My friend Enrique had a short stay in Dubai, while on his trip around the world from Europe to Asia. I quickly used the chance to meet up with him and visit the city and the emirate.
After a relaxing 4 hour flight from Athens, I arrived at the hotel. We were supposed to meet at the airport, but somehow it didn’t work out and I was the first to arrive.
First impression of Dubai at night.
We wanted to travel on a bugdet, so we chose a hotel in the emirate Sharjah, which was far more inexpensive than in the Dubai area. Of course this emirate was less touristic and more quiet at night.
First thing to see at daylight. The heart of Sharjah.
After an english breakfast, we decided to walk from our hotel to Dubai on foot. I wanted to have a long walk instead of sitting an hour in the bus.
We came across a small harbour and many, many construction sites. A huge part of the emirate is still under construction.
Sharjah fishmarket. A place to buy fresh fish and meet local fishermen and merchants.
A sleeping guardian.
One of the very other few people going on foot (bike).
A little skiffer crossed under our way.
Random impressions of Sharjah. The architecture in this emirate reminded me a lot of the way the subburbs in Tunisia are constructed. I felt liked being send back in time. Hot temperatures, desert sand, arabic culture and architecture.
Some things that I will always love and miss.
And there is was. The first part of Dubai’s skyline.
We stayed here for a while and had a good, strong coffee. And we enjoyed the view. It was a financial district and very few people walked around.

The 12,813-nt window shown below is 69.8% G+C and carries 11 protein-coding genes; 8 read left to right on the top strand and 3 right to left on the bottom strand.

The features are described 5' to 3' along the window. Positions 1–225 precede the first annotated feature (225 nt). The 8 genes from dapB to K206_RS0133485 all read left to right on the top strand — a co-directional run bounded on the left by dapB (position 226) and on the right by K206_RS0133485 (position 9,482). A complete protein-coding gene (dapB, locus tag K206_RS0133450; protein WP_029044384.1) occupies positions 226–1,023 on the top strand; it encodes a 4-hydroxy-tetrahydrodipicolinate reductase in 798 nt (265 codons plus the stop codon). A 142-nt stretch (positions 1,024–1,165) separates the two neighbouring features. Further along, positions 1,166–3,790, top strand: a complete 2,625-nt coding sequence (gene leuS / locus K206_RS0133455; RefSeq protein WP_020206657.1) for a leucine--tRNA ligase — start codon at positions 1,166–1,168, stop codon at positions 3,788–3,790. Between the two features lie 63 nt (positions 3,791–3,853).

Me, trying to do some classical street photography.
I still have to learn a lot, since I always feel that I’m offending people with my camera and photography.
But this little man was not offended at all. At least I hope so.
One thing that I have to admit is, that Dubai and its modern architecture confused and overwhelmed me photography wise. I couldn’t focus either on pure street photography, nor on archicture shots.
I’ve tried to capture some moments that impressed me.
Such as the never ending amount of construction sites we came across.
I wonder who is going to inhabit all these towers.
Most of them are plainly build into the dersert sand. It seems as the emirate expects hundreds of thousands more people coming to live here very soon. Aside from the main streets in Dubai, we only came across little shops and large office towers.
And I spotted this letter box somewhere in between.
Time for a postcard?
Our walk continued and after a few hours, moon was rose already in the afternoon hours. A surreal atmosphere.
And there it was.
The world’s highest building.